Sure, Rajat Gupta's appeal for a new trial is this week. So, he's back in the news. THE NEW YORK TIMES MAGAZINE has a major feature which presents little new but which gets read. The article doesn't get past the enigmatic fortress Gupta has build for himself and is able to remain behind a drawbridge that's drawn down and a moat stuffed with alligators. Maybe the media as well as us plain-vanilla gawkers will give up on trying to figure the guy out.
Instead, we might shift perspectives and ask why his story continues to resonate. My hunch is that he mirrors our universal tendency to screw up. Only he had the opportunity to do it on grander, more public scale than most of the rest of us. His downfall, as the cliche goes, is Shakespearean.
However, his seeming weaknesses are all too familiar. For example, his hunger for more (he was only a millionaire longing to be a billionaire) made him vulnerable. Machiavellian Galleon head Raj Rajaratnam moved right in on that.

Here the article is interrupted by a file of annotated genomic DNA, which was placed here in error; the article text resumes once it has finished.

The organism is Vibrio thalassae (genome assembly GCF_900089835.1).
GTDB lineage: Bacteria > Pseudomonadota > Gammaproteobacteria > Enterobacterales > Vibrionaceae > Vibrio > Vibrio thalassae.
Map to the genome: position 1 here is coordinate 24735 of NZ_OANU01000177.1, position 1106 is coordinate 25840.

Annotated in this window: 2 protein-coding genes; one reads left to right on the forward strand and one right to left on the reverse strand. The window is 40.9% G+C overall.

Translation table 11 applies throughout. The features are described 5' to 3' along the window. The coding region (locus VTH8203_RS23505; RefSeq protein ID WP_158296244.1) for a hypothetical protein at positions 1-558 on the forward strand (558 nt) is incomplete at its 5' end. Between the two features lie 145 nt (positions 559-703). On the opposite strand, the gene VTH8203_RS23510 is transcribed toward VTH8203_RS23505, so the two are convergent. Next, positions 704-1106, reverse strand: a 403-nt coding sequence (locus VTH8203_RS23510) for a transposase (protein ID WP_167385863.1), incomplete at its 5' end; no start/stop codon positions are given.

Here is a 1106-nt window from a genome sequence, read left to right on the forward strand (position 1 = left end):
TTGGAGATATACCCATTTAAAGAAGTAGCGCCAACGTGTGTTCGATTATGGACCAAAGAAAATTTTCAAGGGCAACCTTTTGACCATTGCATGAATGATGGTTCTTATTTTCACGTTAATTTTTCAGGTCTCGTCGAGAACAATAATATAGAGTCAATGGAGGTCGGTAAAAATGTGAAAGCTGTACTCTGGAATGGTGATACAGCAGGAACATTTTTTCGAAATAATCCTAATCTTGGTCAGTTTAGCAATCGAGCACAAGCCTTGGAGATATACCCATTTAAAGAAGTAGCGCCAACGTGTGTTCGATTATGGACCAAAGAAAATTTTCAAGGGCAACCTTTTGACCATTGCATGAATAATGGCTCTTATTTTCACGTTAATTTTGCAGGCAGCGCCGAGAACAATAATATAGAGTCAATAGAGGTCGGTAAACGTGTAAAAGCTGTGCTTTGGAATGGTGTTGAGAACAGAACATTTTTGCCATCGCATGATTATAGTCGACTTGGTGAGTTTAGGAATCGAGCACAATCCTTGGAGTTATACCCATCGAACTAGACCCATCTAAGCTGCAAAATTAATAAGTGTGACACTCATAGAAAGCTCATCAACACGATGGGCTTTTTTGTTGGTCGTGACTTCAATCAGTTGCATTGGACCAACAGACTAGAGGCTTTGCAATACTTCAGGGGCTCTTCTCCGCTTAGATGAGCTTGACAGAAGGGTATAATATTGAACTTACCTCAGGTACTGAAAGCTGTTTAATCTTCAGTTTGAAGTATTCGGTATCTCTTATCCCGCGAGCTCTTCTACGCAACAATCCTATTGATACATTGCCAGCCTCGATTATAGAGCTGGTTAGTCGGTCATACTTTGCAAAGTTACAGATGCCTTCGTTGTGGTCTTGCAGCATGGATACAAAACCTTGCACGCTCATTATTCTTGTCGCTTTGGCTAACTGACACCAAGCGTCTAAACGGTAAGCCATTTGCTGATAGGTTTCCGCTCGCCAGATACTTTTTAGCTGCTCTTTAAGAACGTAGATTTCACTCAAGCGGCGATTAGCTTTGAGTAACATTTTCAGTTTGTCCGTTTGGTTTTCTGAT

Between professional identities, after he left McKinsey, he seemed to get lost. For us, that starts right after college and we often get stuck in adolescence. Most of my crimes against myself and society came from that immaturity.
And, he seemed to over-value his education and intelligence As we see with all the unemployed and underemployed lawyers, Ivy credentials and the gray matter are increasingly worthless in an economy which keeps changing. Best-selling author Nassim Nicholas Taleb provides insight on exiting that black hole in "Antifragile: Things That Gain from Disorder."
We need the Guptas because their reversals, even if temporary, provide the platform for doing autopsies on our own screwups.